Newspaper article The Christian Science Monitor

Courage That Goes to the Heart of a Free Press

Newspaper article The Christian Science Monitor

Courage That Goes to the Heart of a Free Press

Article excerpt

As tempting as it is to equate violence only with the Middle East right now, two women journalists visiting the United States from Colombia and Spain are a good reminder that the globe is full of hot spots.

Their stories are particularly compelling in light of recent events, as they are in the US this month to be honored for persevering in environments where they are targets of terrorist attacks.

Jineth Bedoya Lima and Carmen Gurruchaga Basurto - along with Amal Abbas, a journalist in Sudan - are the winners of the 2001 "Courage in Journalism Awards" from the Washington-based International Women's Media Foundation.

All three share the same sentiment - that despite being beaten, bombed, or jailed, they will continue exposing corruption in the government and the activities of terrorist groups.

"In Colombia, there are millions of stories to tell. Colombians are living in violence," says Ms. Bedoya, who through an interpreter explains that in the first week of October, the attorney general's wife was murdered, 60 people were kidnapped, and four villages were blown up.

Bedoya, who is in her late 20s, reports on the ongoing civil war at a time when few people want to cover it. Dozens of journalists have been killed in the country in the past decade, and in recent years, many reporters have chosen to leave. That she has stayed and continues to work is surprising even to those who perpetrate the violence.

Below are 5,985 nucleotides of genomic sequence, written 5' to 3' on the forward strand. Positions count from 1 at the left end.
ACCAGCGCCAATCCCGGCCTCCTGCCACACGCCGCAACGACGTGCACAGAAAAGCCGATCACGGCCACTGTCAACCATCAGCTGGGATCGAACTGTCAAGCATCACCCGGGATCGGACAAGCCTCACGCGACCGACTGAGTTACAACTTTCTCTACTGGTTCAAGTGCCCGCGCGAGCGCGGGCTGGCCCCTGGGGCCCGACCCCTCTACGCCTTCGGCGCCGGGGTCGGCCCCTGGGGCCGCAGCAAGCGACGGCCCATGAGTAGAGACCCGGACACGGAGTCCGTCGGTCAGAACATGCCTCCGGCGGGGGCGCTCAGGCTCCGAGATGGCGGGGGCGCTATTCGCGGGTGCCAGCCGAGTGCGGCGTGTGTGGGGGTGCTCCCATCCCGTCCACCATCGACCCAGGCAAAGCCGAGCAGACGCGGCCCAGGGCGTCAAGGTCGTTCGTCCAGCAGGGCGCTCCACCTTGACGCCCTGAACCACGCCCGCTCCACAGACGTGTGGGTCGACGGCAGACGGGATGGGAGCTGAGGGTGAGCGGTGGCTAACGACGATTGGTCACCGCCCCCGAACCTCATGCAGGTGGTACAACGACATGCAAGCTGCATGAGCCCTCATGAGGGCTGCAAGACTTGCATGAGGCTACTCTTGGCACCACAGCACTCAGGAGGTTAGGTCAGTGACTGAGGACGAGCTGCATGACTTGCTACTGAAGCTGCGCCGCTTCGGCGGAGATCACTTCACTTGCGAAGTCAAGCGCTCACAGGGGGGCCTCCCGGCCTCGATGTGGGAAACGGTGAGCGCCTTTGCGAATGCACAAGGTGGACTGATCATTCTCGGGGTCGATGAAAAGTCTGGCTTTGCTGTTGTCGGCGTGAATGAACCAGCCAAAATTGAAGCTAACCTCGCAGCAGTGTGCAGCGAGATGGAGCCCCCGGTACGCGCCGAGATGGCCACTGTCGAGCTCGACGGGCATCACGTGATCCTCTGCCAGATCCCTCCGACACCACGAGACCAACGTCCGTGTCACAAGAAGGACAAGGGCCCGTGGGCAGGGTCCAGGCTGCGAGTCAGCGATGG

Last year, she was kidnapped, beaten, and raped - reportedly by a paramilitary group unhappy about a story she wrote on the flow of guns into a prison.

She now takes some precautions, such as bodyguards and an armored car, but refuses to allow her phone to be tapped - wanting to preserve what little freedom she has left.

For her, the importance of staying lies not only in the truths she can tell, but also in a desire to give voice to the people who are caught in the war - from those who are jailed to the soldiers on the front lines.

"After everything those kidnappers did to me, journalism gives me the strength [to continue], not only as a professional, but also as a woman. …

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